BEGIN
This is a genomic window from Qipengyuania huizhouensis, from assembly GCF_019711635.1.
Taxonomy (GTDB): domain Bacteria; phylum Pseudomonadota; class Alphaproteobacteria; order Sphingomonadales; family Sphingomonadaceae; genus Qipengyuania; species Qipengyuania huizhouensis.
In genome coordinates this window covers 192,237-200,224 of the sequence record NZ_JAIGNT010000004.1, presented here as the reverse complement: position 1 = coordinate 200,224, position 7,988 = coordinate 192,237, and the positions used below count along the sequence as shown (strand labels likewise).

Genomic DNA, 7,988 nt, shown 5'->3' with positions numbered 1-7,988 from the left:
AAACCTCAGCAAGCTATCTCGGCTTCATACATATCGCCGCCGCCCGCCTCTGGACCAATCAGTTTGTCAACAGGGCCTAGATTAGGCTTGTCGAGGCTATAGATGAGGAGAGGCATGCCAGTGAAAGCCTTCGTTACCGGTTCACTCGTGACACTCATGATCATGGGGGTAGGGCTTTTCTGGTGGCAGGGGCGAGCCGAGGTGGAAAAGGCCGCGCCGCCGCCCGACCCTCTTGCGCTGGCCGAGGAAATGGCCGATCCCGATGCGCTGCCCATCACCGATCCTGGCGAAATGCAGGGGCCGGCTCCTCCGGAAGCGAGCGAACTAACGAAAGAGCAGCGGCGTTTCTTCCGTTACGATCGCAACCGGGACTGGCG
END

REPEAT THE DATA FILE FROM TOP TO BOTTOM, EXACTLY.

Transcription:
This is a genomic window from Qipengyuania huizhouensis, from assembly GCF_019711635.1.
Taxonomy (GTDB): domain Bacteria; phylum Pseudomonadota; class Alphaproteobacteria; order Sphingomonadales; family Sphingomonadaceae; genus Qipengyuania; species Qipengyuania huizhouensis.
In genome coordinates this window covers 192,237-200,224 of the sequence record NZ_JAIGNT010000004.1, presented here as the reverse complement: position 1 = coordinate 200,224, position 7,988 = coordinate 192,237, and the positions used below count along the sequence as shown (strand labels likewise).

Genomic DNA, 7,988 nt, shown 5'->3' with positions numbered 1-7,988 from the left:
AAACCTCAGCAAGCTATCTCGGCTTCATACATATCGCCGCCGCCCGCCTCTGGACCAATCAGTTTGTCAACAGGGCCTAGATTAGGCTTGTCGAGGCTATAGATGAGGAGAGGCATGCCAGTGAAAGCCTTCGTTACCGGTTCACTCGTGACACTCATGATCATGGGGGTAGGGCTTTTCTGGTGGCAGGGGCGAGCCGAGGTGGAAAAGGCCGCGCCGCCGCCCGACCCTCTTGCGCTGGCCGAGGAAATGGCCGATCCCGATGCGCTGCCCATCACCGATCCTGGCGAAATGCAGGGGCCGGCTCCTCCGGAAGCGAGCGAACTAACGAAAGAGCAGCGGCGTTTCTTCCGTTACGATCGCAACCGGGACTGGCG